How do you get the media to pay attention to the great work your nonprofit is doing? The secret is writing a good press release.
Learning to write a good press release (and get it to the correct person) is one of the most important things you can do to promote your organization and the impact it is having on your community.
Newsroom staff are generally very busy so it’s important to do much of the work for them. If they can grab a blurb directly from your release and you’ve already attached a nice, high-quality photo then you’ve got a better chance of getting covered. And increasing your odds and staying top-of-mind is half the battle.
1. Writing the Press Release
At the top, include information about who is sending the release. Use your organization letterhead if possible – if you don’t have letterhead, make some up.
Including 1) the text “FOR IMMEDIATE RELEASE,” 2) Date of the release and 3) Contact Information (e-mail and phone number). If you don’t have a professional email address then get one. FirstInitial.LastName@gmail.com or something similar is fine. If you’ve got a website, make one like email@example.com. Just don’t use your BigSexyMamma@hotmail.com account.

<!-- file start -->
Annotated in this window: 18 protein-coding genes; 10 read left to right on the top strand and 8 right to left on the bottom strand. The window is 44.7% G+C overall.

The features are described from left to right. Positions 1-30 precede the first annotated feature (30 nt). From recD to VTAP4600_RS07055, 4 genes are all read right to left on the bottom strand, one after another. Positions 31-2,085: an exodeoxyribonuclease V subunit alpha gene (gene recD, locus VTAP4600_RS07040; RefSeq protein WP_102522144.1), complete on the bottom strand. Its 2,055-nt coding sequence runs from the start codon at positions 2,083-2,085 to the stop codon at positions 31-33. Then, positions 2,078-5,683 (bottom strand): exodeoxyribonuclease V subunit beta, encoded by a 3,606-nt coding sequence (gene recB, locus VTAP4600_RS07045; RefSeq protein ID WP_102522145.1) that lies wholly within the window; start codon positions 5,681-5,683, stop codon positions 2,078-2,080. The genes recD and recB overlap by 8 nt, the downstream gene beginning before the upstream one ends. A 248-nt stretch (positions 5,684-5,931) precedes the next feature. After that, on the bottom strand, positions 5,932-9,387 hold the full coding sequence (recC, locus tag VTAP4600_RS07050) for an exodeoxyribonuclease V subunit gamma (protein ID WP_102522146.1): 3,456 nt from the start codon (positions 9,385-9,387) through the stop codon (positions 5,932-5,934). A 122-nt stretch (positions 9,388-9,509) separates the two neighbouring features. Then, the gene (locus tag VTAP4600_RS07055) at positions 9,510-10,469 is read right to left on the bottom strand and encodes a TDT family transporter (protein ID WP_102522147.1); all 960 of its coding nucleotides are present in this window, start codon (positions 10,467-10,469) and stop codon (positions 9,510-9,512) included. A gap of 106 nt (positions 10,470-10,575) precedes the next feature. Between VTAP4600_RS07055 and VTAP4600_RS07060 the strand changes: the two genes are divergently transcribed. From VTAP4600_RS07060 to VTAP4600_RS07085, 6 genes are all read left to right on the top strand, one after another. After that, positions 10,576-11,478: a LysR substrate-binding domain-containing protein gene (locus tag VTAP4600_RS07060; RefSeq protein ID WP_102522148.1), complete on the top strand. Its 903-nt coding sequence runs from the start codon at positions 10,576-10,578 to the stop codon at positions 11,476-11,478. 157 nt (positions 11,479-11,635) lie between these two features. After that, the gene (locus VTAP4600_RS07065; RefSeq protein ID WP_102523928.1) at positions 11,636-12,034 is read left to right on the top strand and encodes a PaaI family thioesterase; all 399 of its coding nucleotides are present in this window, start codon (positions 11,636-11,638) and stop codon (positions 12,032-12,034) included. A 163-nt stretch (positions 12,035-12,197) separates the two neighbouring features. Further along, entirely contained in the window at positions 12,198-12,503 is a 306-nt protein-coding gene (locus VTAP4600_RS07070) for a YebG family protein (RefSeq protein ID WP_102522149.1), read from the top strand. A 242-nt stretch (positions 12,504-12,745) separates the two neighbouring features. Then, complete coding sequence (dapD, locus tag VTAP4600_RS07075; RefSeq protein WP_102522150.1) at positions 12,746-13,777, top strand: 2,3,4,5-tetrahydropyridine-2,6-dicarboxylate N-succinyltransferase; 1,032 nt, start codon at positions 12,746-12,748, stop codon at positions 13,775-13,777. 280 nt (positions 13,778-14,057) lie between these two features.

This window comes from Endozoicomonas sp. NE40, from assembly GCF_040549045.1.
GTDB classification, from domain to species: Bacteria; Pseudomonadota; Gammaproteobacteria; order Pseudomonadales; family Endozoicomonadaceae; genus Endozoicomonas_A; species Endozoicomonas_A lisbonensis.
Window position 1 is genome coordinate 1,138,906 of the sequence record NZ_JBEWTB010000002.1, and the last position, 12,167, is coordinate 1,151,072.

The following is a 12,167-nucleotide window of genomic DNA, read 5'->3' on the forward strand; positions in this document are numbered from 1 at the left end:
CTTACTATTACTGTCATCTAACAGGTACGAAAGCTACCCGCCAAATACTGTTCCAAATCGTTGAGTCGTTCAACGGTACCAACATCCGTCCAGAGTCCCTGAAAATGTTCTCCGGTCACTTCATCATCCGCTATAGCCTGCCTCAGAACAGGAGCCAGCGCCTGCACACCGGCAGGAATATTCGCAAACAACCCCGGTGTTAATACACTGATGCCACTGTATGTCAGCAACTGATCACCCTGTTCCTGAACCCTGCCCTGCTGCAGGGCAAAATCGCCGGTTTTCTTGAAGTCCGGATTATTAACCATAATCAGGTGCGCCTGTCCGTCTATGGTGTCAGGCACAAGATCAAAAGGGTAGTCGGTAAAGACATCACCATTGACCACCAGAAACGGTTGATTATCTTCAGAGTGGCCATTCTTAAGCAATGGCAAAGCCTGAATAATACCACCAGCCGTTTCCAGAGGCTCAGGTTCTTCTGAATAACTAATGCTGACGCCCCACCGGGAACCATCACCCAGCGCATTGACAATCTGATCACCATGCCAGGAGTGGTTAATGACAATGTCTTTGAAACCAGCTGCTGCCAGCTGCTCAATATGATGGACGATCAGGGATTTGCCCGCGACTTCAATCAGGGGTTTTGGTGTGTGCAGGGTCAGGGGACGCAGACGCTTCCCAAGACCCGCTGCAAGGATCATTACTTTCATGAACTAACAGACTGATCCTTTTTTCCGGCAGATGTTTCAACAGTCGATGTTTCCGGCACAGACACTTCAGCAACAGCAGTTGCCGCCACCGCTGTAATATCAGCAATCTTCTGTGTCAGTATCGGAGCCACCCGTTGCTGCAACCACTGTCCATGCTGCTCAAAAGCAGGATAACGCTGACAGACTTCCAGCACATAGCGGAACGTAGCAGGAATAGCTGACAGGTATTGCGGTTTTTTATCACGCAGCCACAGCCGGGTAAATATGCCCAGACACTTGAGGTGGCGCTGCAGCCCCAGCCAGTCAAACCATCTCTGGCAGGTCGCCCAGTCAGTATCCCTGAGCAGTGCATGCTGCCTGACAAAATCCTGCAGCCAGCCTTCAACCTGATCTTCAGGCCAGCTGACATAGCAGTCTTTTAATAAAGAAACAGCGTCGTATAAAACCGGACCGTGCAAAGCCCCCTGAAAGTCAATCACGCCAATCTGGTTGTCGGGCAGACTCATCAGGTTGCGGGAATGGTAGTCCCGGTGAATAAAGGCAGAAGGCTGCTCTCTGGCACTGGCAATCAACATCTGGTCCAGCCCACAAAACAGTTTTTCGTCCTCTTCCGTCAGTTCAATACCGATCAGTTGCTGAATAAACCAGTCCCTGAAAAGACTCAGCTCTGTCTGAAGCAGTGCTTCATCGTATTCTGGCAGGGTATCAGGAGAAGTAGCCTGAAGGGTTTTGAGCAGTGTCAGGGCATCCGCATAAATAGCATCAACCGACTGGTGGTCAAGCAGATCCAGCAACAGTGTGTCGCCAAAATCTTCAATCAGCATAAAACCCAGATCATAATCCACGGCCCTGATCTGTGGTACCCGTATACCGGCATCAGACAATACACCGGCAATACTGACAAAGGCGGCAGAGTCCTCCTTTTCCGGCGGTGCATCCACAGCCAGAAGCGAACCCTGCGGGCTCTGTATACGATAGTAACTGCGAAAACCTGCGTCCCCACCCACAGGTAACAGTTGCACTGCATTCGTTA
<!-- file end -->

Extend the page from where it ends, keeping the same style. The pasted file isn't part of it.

Get a website for the project, even if it just has one image (maybe the poster?) on it. Facebook doesn’t count.
Date of event
Don’t forget to include this information!
This is a modified version of your subject line (or vice versa), and can also be adapted when Tweeting or texting. Keep it around 160 characters.
A one-sentence, exciting narrative about the project – If you can’t summarize your concept or event in one sentence then you may need to revisit your concept – it may be too complicated. This also your “elevator pitch.” Pretend you have a potential sponsor’s ear for 30 seconds. What would you say?